Melky Cabrera is a player that was written off as a 21-year-old in 2005 after an inauspicious debut amidst a Red Sox/Yankees series. He bounced back in 2006 to rpove the naysayers premature and soldified his defensive bona fides in 2007 after replacing Johnny Damon in CF and leading the Yankees resurgence.
That is a good baseball story, but what is he worth to fantasy players. Using the same format as I did to look at Dustin Pedroia, I screened all OF-eligible players for HRs and SBs in the ranges of 6-12 and 9-16, respectively.
Melky's 2007 comparables are an eclectic mix made-up of an expected future star, a failed expected future star, rapidly declining veterans and decent regular starters.
1. Shannon Stewart, Free Agent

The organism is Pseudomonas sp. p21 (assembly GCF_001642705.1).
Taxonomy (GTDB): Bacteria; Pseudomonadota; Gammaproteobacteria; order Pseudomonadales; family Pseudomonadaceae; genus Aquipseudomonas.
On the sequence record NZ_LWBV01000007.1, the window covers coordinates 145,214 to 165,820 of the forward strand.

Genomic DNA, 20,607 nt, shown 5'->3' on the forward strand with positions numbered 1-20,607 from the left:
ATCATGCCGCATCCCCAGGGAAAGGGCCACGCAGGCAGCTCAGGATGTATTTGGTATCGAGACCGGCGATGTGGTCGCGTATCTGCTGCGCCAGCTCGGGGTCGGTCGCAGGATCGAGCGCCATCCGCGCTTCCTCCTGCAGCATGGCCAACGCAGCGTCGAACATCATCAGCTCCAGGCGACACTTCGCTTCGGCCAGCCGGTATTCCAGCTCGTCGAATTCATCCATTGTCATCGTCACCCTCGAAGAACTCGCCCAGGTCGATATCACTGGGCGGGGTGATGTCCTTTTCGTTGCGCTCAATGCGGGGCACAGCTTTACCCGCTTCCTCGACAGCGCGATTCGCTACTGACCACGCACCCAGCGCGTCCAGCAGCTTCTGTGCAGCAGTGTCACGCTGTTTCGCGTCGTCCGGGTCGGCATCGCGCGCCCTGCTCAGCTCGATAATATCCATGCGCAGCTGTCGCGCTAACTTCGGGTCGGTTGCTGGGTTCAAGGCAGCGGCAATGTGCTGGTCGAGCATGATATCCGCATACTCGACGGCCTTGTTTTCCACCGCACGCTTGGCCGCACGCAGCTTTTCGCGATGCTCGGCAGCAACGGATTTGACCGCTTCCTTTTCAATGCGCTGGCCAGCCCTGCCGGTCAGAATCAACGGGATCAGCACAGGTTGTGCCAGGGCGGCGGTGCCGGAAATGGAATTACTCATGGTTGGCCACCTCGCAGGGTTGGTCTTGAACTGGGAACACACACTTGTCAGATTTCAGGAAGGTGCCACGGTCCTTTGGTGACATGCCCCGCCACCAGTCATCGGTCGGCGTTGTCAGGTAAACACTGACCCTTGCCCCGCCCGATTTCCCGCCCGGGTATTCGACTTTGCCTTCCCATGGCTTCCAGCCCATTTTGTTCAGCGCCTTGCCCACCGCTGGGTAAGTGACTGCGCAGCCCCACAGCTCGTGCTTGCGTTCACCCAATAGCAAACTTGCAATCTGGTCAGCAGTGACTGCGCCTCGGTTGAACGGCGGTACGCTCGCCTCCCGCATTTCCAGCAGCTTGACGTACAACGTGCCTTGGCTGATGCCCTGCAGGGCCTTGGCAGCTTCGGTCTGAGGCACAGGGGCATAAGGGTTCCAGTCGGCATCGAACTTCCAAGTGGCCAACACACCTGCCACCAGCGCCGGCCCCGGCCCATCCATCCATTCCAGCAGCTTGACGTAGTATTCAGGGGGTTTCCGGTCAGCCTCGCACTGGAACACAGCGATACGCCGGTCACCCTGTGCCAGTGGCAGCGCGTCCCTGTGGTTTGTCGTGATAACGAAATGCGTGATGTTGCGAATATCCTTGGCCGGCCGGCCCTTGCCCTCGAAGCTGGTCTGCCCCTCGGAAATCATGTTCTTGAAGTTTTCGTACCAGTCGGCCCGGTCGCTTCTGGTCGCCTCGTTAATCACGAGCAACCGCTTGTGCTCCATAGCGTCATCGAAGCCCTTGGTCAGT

2. Mark Teahen, Kansas City Royals
3. Shawn Green, Free Agent
4. Matt Kemp, Los Angeles Dodgers
5. David DeJesus, Kansas City Royals
6. Emil Brown, Oakland A's
7. Chris Burke, Arizona Diamondbacks
One point that stands out to me is the relatively short list of players from each of the past three seasons who were captured in the screens. For whatever reason, I expected there to be more outfielders with high single-digit HR totals and low double-digit SB ones. Unlike middle infielders who don't crack double digit totals in those categories, OF who do appear to have those skills carry over from season-to-season. In the case of Alex Rios, those early demonstrations of skills signaled something even better.
2006 qualifiers offer more of the same. Most followed-up their 2006 seasons with similar or better ones in 2007. In the case of Nate McLouth, there was surprisingly pleasant improvement.
When I decided to see how Dustan Pedroia and Melky Cabrera compared, I expected to come down on the side of Pedroia as the more valuable fantasy player. However, I believe that premise has proven incorrect. Cabrera's fantasy skills appear to offer more certainty and more opportunity for improvement relative to those players who are similar based on position eligibility, HR and SB totals.